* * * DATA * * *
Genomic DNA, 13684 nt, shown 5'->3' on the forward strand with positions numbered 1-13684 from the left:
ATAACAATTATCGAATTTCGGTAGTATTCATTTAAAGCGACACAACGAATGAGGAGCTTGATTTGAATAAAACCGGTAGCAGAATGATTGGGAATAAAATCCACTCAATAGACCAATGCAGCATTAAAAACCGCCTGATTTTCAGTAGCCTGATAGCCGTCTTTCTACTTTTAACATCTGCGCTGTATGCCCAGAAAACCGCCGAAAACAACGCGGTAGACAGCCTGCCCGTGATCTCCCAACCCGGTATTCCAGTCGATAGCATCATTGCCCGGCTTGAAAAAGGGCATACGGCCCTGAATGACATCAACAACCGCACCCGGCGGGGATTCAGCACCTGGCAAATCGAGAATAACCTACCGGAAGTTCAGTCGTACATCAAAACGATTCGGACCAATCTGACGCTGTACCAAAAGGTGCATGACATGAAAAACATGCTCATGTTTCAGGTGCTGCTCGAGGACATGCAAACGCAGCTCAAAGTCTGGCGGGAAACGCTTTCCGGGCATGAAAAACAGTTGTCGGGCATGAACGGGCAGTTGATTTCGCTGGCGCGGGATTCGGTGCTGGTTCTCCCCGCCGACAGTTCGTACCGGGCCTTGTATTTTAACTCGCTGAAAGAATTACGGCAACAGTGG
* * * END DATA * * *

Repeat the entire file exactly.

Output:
Genomic DNA, 13684 nt, shown 5'->3' on the forward strand with positions numbered 1-13684 from the left:
ATAACAATTATCGAATTTCGGTAGTATTCATTTAAAGCGACACAACGAATGAGGAGCTTGATTTGAATAAAACCGGTAGCAGAATGATTGGGAATAAAATCCACTCAATAGACCAATGCAGCATTAAAAACCGCCTGATTTTCAGTAGCCTGATAGCCGTCTTTCTACTTTTAACATCTGCGCTGTATGCCCAGAAAACCGCCGAAAACAACGCGGTAGACAGCCTGCCCGTGATCTCCCAACCCGGTATTCCAGTCGATAGCATCATTGCCCGGCTTGAAAAAGGGCATACGGCCCTGAATGACATCAACAACCGCACCCGGCGGGGATTCAGCACCTGGCAAATCGAGAATAACCTACCGGAAGTTCAGTCGTACATCAAAACGATTCGGACCAATCTGACGCTGTACCAAAAGGTGCATGACATGAAAAACATGCTCATGTTTCAGGTGCTGCTCGAGGACATGCAAACGCAGCTCAAAGTCTGGCGGGAAACGCTTTCCGGGCATGAAAAACAGTTGTCGGGCATGAACGGGCAGTTGATTTCGCTGGCGCGGGATTCGGTGCTGGTTCTCCCCGCCGACAGTTCGTACCGGGCCTTGTATTTTAACTCGCTGAAAGAATTACGGCAACAGTGG